Translation for international organizations during public health crises is inevitable. When a public health crisis is international, linguists are automatically a part of the equation in the effort against the ailment. Even in regional outbreaks, translators for social development are needed. In the United States, for example, about 25 million residents have limited English proficiency, also known as LEP. This means that international development translation services must be consulted if we want to keep the population safe.
The latest international public health crises we’ve seen are Zika, Ebola, and, of course, COVID-19. One of the tricks, when it comes to public health crises, is that their containment relies heavily on international communication. Which is exactly where international development language agencies come in. Let’s consider this by looking at these three latest international public health crises.
2019 – Present: The COVID-19 Public Health Crisis
Starting in China in late 2019 and pronounced a Public Health Emergency of International Concern (PHEIC) by the World Health Organization (WHO) in March of 2020, COVID-19 has shook the world into what many call “the new normal”: remote work, surgical masks, and ritual quarantining. Across the globe, governments issued, and continue to issue, health mandates. These include lockdowns, social behavioral practices, travel restrictions, and widespread face covering usage, all of which need international development translation services in order to serve present ethic groups.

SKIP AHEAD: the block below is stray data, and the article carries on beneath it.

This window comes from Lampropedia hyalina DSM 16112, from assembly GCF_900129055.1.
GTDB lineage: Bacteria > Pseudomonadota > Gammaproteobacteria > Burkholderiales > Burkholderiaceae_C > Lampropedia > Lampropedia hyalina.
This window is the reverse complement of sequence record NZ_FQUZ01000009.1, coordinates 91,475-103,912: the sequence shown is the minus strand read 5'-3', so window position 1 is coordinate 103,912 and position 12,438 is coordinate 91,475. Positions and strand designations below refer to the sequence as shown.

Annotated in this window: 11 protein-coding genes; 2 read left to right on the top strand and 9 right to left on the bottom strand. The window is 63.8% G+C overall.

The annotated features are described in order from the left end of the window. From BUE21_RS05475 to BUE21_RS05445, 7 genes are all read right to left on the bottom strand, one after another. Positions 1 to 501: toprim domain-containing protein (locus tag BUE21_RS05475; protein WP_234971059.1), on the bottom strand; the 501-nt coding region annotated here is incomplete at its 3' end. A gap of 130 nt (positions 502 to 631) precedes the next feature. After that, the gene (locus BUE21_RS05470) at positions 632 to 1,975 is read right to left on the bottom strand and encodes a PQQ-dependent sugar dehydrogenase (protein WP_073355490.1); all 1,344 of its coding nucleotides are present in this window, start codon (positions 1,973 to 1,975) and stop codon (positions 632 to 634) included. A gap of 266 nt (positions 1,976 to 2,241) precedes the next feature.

Before the antidotal vaccines were ready, society’s principal defense was information on how to behave. And the information would only be effective if it reached everyone on the planet, since the virus had become widespread and highly communicable. Hence, the call for international development translation for NGOs skyrocketed. This was exacerbated by the underrepresentation of thousands of language on the internet.
2018 – Present: Translation for International Organizations During Ebola
From 2014 to 2016, Ebola swept across seven countries in Western Africa, marking the largest outbreak of its kind in history. Declared a PHEIC by the WHO, the UN health agency issued a bid for international. The disease causes severe hemorrhaging and kills every second person who contracts it. It wasn’t until 2016 when the affected nations were declared Ebola-free.
However, in 2018, African countries like the Democratic republic of Congo (DRC) and Uganda saw another eruption of the Ebola virus. It’s now considered the second largest outbreak. Government translation services have to be able to connect global agencies with the many language groups in the affected countries. International translators’ work is redoubled because not only are they helping contain the spread but this new Ebola case has taken place in the midst of violent political struggles.
2015 – 2016: Translation for International Organizations During Zika
2015 Brazil is where the Zika virus outbreak began, with the WHO proclaiming it PHEIC in 2016. In that same year, more than 60 countries were affected by the mosquito-borne virus, including the United States. Government communications were instrumental in keeping communities safe. This was done by circulating information, protocols to be followed and recommendations. One of these included a bid for women to hold off on becoming pregnant, since infected pregnant women were bearing children afflicted with microcephaly.
A polemical point, the 2016 Olympics in Rio de Janeiro, which had been slated before the occurrence of the Zika public health crisis, was not called off. As it always is, the role of the public health interpreter was indispensable to keep local communities safe. But with such a massive global event like the Olympics, taking place right in the eye of the storm, efforts had to be concentrated. Airports, seminars for Brazilians, seminars for foreigners, websites, written material: all these communicational endeavors had to pass through the hands of a qualified public health translator or head of localization services so that the information wouldn’t be lost on anyone and lives could be protected. Late 2016 marked the end of the outbreak.
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